Error detection is a technique used in computing and communications to identify whether data has been altered (due to noise or other errors) during transmission or storage. It doesn’t correct the error but signals that an error occurred. Here’s a deeper dive:

Common Methods of Error Detection:

Parity Bit:

  • A parity bit is an additional bit included with the data transfer. Depending on the type of parity, it ensures that the number of set bits (bits with a value of 1) is either even (even parity) or odd (odd parity).
  • While this method can detect single bit errors, it fails to detect scenarios where an even number of bits are altered.


  • A checksum is a computed value based on the sum of the data values. It’s sent along with the data during transmission. At the receiving end, the checksum is recalculated based on the received data and compared to the received checksum to detect errors.
  • It can detect errors where the sum of the altered bits is not zero but might not catch all errors.

Cyclic Redundancy Check (CRC):

  • CRC is a method based on polynomial division. Data is appended with CRC bits, and the receiver checks whether the appended block of data is divisible by a predetermined polynomial.
  • It’s more powerful than checksums and can detect more error scenarios.

Block Sum Check:

  • The data to be sent is arranged in a matrix, and row-wise and column-wise parity checks are applied. The sum of each row and column is sent alongside the data.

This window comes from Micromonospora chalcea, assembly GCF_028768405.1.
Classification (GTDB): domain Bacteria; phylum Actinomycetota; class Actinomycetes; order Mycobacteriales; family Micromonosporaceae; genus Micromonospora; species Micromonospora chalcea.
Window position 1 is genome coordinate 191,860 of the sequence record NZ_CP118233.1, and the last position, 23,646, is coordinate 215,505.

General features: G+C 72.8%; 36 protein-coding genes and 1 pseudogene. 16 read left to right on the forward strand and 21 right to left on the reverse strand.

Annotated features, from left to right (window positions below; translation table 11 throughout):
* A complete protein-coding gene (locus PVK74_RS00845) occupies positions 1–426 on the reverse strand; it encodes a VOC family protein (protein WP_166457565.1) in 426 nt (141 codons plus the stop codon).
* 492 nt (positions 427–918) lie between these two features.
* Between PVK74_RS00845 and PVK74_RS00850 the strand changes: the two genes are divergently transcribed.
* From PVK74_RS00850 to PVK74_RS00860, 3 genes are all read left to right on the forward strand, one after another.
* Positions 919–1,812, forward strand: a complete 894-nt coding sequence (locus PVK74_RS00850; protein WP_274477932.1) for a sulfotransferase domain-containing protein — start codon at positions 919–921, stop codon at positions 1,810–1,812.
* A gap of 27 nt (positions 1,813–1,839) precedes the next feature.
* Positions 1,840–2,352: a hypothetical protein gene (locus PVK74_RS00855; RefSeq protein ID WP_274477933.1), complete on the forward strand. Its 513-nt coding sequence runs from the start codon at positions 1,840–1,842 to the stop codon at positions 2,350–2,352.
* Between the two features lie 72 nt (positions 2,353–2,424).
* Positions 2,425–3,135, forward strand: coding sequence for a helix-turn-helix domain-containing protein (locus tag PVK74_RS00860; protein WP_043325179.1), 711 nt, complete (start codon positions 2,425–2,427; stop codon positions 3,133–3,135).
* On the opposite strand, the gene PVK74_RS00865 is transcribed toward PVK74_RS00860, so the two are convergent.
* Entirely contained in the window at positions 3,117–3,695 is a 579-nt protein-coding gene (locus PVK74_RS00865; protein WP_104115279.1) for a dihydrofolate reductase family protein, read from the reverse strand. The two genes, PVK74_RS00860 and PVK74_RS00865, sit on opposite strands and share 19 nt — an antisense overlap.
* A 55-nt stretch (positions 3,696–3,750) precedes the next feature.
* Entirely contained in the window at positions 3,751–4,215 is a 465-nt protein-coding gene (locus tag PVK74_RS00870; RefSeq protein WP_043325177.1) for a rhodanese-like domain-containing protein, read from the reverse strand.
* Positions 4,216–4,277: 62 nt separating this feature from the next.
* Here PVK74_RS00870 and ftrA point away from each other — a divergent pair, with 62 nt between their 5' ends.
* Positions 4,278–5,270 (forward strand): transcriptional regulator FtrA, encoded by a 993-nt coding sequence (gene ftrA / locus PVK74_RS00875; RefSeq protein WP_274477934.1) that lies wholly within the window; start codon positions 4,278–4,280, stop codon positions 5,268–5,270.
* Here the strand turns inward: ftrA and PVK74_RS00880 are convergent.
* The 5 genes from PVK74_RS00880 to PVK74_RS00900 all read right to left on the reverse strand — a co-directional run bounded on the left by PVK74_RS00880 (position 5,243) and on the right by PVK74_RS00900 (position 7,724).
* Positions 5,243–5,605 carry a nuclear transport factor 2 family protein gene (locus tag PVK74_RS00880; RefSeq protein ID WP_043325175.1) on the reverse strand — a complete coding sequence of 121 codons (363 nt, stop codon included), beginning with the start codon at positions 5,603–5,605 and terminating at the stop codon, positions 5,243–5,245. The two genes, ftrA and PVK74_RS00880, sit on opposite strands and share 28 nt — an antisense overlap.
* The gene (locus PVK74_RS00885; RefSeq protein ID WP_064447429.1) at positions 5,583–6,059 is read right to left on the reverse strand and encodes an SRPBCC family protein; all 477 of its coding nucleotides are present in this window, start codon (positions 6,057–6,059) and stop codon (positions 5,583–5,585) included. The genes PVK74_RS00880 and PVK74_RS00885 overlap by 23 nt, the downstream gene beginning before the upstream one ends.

• While more robust than simple parity, it’s still possible for some errors to go undetected.

Hamming Distance:

  • In coding theory, the Hamming distance between two strings of equal length is the number of positions at which the corresponding symbols are different.
  • By ensuring that code words have a sufficient Hamming distance between them, it becomes possible to detect errors when data is received that doesn’t match any valid code word.


  • Simplicity: Some error detection methods (like parity) are straightforward to implement.
  • Quick Detection: Enables fast detection of errors, especially in systems where it’s more efficient to retransmit data than to correct it on the spot.


  • No Correction: Error detection only identifies that an error occurred. It doesn’t pinpoint the exact nature or location of the error.
  • Not Always Accurate: Some methods might miss certain types of errors or might falsely indicate an error when none occurred.

In scenarios where data integrity is crucial, error detection is combined with error correction to not only identify but also rectify any discrepancies in the data.